Roosevelt High School in Des Moines, Iowa is receiving criticism for one class assignment on the Cold War. Based on a worksheet handed out in a social studies class last week, many are questioning whether the lesson is promoting communism over capitalism and calling it "communist indoctrination."
The assignment's first page features an editorial cartoon: One side depicts capitalism, with two poorly dressed factory workers with balls and chains on their ankles and a well dressed businessman smoking a cigar, reaping the profits. The other side depicts communism, with two decently dressed, smiling factory workers and the profits from work returning to them.
Critics are finding some of the lesson's assertions objectively questionable. In defining differences between communism and capitalism, part of the text reads:
Communism stands for equal sharing of work, according to the benefits and ability. But in capitalism, an individual is responsible for his works and if he wants to raise the ladder, he has to work hard.
....While the profit of any enterprise is equally shared by al the people in communism, the profit in a capitalist structure belong to the private owner only.
The school assignment first surfaced on WHO Radio, a Fox affiliate, after Roosevelt High parent Jeff Travis showed WHO Radio the assignment his son received. WHO Radio's Simon Conway questions whether the lesson is translated from a Russian or Chinese text.
"I couldn't believe how slanted it was," Travis told Fox News Radio. "It wasn't given as an example of propaganda. It was given as an example of capitalism and communism. I can't believe they would hand out something like that."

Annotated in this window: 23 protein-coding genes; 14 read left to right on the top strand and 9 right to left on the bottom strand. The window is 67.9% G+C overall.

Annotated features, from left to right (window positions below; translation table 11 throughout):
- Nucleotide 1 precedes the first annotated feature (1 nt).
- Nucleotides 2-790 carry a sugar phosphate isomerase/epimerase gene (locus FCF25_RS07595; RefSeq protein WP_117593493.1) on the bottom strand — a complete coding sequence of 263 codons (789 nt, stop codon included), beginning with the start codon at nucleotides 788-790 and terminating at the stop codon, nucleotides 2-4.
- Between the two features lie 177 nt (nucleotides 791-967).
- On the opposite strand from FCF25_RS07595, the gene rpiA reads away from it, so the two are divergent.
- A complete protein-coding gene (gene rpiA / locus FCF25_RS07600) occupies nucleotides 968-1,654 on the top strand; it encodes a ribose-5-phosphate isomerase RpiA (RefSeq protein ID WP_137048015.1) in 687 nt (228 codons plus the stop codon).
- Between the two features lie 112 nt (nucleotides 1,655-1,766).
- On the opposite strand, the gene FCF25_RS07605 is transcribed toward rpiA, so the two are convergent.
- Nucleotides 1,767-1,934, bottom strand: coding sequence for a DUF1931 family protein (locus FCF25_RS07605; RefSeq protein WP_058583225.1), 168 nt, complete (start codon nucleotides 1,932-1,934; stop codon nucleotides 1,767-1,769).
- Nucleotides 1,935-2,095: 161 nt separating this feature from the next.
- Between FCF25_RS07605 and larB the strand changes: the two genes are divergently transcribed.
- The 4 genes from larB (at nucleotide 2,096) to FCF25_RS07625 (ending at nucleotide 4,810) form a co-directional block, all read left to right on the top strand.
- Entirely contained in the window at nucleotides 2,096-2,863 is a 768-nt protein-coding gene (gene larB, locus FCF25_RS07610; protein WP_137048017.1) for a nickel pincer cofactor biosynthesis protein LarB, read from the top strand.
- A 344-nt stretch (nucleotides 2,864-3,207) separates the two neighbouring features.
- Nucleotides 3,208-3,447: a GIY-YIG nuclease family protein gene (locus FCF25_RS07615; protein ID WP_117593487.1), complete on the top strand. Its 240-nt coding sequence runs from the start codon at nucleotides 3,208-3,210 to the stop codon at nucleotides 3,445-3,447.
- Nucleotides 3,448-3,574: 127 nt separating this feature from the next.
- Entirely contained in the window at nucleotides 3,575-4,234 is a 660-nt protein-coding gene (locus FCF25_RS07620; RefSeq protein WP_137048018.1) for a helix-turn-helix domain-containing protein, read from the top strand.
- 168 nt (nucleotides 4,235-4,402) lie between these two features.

Although Roosevelt High officials did not speak publicly on the issue, the school released a statement -- and the full assignment (see below).
Officials say the WHO Radio report misrepresents the assignment by selectively editing the class handout to "give a false impression" that students were being taught to support communism, noting that "it is unfortunate that a talk show host decided to mislead his listeners in order to generate false criticism of our schools and our teachers."
"The Class, 20th Century History, was studying the Cold War and propaganda, looking at some of the arguments both sides made about why their system was best on a range of topics, including their economies," the statement reads. "The Handout simply highlights the differences between capitalism and communism, and some of the arguments made during the period of the Cold War."
The Merriam-Webster dictionary defines communism and capitalism as follows:
- Communism: a theory advocating elimination of private property; a system in which goods are owned in common and are available to all as needed
- From its student dictionary: a social system in which property and goods are owned in common; also: a theory that favors such a system
- Capitalism: an economic system characterized by private or corporate ownership of capital goods, by investments that are determined by private decision, and by prices, production, and the distribution of goods that are determined mainly by competition in a free market.
- From its student dictionary: an economic system in which resources and means of production are privately owned and prices, production, and the distribution of goods are determined mainly by competition in a free market.
Controversy over Roosevelt High's social studies assignment comes after a math problem set given at a Georgia elementary school last month sparked similar outrage. Parents of Beaver Ridge Elementary School students in Norcross, Ga. were infuriated by the school district's response to reports of slavery examples used in math word problems.
The word problems included questions like, "If Frederick got two beatings per day, how many beatings did he get in one week?"
The issue also led to public protests and demands that the school district fire teachers involved in handing out the 3rd grade math assignment. The teacher responsible for designing the assignment eventually resigned.Roosevelt High Cold War Lesson